The truth of the scripture goes beyond and is more than any attempt to limit the scripture to historical fact. The truth of the scripture goes beyond and is more than any attempt to limit the ancient languages of the scripture to an arbitrary single “literal” definition or to an arbitrary single “literal” translation. Either attempt would be unfaithful and disrespectful, even abusive, toward the scripture. The truth of the scripture is more than factuality, physicality, requirements and restrictions, legally acceptable objective evidence, peer-reviewed repeatable scientific experiments, statistical analysis or mathematical proofs. The foundational and eternal truth of the scripture always involves “the more” – that which is beyond life, beyond the universe, beyond physicality, beyond factuality, beyond objective evidence and beyond provable theorems. The foundational and eternal truth of the scripture always recognizes “the more” as a perceivable presence and a knowable consciousness that is grace-full and loving and relational and even dialogical. The universal foundational and eternal message of all ancient scripture is that it is possible to live in synchronous harmony with “the more” by living “The Way.”
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Doug is a member of Central Christian Church (Disciples of Christ), 4950 East Wabash Avenue, P.O. Box 3125, Terre Haute, IN 47803-0125 (812-877-9959). Central Christian Church (Disciples of Christ) is an open and affirming congregation where Doug has served as Elder and Treasurer and enjoys his continuing membership in the choir as the lowest voiced bass. He graduated in 2009 with a M.Ed. in Curriculum and Instruction from Indiana State University and a BS in Management Information Systems from Ball State University in 1997. Since August 2005, he has been a member of the CIS Adjunct Faculty at the Terre Haute campus of Ivy Tech Community College of Indiana. He has been published in DisciplesWorld and Encounter: Education for Meaning and Social Justice. In the summer of 2010, Doug became a contributor to [D]mergent. Of the 9 articles he has written, 5 are in the top 10 all-time most-viewed articles at [D]mergent. Doug is married to Carol, a First Grade teacher, and is the father of two sons. Jason is a professional musician (oboe, flute, English horn, and piccolo) who is working on a Master’s degree and licensure in Special Education.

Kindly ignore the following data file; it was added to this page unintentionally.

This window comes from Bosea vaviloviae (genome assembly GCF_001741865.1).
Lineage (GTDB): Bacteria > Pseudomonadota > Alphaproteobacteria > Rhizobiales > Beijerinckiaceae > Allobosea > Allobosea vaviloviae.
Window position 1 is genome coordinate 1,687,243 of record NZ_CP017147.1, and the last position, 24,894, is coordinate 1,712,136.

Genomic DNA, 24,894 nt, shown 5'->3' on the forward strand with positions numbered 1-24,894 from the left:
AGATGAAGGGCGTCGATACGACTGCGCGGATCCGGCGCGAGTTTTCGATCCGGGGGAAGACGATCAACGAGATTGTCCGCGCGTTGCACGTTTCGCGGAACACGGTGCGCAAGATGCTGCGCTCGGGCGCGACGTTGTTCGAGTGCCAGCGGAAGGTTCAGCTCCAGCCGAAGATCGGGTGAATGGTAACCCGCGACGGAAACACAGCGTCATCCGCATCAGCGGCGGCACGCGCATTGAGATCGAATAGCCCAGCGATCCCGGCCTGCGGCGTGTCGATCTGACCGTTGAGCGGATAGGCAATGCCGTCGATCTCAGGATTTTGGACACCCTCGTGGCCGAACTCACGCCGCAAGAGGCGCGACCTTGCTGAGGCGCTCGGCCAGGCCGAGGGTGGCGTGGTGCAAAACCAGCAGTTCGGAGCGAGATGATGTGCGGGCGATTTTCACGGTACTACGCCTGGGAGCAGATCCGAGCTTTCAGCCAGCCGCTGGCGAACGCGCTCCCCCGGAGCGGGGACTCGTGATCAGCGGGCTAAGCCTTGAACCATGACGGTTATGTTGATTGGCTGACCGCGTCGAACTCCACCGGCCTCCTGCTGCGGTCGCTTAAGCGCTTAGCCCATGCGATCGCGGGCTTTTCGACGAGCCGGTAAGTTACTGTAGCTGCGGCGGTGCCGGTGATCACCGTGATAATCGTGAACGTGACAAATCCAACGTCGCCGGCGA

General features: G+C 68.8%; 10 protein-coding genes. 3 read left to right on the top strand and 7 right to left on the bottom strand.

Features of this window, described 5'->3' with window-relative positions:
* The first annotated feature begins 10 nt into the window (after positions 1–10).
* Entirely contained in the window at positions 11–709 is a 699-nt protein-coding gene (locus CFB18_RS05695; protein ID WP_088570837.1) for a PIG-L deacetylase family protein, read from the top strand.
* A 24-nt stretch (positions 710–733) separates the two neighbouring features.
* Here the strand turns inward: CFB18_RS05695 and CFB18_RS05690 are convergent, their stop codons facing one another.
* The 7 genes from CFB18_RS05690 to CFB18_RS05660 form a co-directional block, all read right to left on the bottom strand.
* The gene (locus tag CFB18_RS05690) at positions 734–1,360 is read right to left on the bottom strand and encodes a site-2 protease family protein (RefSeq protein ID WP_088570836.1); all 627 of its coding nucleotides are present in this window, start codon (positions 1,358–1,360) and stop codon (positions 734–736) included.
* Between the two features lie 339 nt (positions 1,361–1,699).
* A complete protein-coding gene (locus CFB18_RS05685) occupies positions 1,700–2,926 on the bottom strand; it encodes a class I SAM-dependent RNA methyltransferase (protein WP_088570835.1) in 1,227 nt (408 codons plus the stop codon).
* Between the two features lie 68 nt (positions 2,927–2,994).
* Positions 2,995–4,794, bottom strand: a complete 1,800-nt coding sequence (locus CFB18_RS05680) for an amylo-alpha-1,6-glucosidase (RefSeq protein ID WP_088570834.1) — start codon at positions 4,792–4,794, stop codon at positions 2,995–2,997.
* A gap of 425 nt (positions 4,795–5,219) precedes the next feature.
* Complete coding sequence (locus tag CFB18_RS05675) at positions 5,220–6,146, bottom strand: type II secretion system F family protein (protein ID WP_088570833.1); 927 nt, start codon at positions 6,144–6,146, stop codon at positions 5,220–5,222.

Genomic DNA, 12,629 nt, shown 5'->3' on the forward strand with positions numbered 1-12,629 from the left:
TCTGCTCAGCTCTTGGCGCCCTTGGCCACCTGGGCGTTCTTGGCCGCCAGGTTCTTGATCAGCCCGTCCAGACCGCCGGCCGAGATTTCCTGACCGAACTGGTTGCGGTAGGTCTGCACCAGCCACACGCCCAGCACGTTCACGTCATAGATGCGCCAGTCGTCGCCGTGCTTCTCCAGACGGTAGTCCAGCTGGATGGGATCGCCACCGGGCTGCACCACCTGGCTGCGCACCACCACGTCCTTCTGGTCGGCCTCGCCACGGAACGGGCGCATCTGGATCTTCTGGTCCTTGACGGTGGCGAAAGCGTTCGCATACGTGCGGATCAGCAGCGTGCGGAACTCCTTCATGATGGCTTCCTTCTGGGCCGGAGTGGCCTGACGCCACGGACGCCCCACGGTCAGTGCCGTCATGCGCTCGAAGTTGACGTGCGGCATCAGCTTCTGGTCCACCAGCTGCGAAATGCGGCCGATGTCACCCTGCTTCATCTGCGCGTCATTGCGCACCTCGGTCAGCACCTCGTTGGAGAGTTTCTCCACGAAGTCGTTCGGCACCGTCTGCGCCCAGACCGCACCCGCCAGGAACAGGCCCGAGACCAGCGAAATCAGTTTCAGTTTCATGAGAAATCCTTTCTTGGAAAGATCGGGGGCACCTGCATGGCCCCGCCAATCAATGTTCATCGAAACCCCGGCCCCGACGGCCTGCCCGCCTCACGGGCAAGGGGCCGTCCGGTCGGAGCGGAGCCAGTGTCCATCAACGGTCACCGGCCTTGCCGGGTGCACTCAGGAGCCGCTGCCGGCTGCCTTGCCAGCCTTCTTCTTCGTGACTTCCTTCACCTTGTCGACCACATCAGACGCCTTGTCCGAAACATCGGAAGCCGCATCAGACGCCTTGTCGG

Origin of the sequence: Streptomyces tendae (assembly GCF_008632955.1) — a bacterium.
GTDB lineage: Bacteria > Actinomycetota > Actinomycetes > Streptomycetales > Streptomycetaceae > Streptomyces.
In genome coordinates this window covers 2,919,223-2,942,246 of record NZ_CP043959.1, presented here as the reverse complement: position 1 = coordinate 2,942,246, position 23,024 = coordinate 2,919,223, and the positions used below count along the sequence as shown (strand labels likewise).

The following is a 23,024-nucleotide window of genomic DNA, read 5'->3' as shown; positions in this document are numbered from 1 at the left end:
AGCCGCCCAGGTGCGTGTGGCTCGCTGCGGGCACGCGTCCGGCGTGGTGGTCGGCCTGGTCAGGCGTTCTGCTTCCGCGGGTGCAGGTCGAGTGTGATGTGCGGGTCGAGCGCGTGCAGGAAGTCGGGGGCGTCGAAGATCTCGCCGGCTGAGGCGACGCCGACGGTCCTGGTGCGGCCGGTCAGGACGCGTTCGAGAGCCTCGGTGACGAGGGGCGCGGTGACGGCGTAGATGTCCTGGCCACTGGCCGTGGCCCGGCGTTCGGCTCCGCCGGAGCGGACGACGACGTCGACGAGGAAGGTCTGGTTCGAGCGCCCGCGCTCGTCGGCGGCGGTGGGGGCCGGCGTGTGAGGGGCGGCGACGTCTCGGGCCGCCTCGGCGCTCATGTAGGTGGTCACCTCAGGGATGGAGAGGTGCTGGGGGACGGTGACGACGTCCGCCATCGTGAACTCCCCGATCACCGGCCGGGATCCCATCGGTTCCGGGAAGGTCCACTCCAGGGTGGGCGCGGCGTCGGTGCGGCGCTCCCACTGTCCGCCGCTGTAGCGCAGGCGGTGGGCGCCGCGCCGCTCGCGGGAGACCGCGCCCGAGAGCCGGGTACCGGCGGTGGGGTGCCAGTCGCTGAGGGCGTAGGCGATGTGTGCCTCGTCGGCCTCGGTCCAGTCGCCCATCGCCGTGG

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The previous [D]mergent articles by Doug Sloan
are listed here in order of publication:
RECLAIMING the GOOD NEWS – an epistle
RECLAIMING FORGIVENESS – it’s personal
GOD IS – an update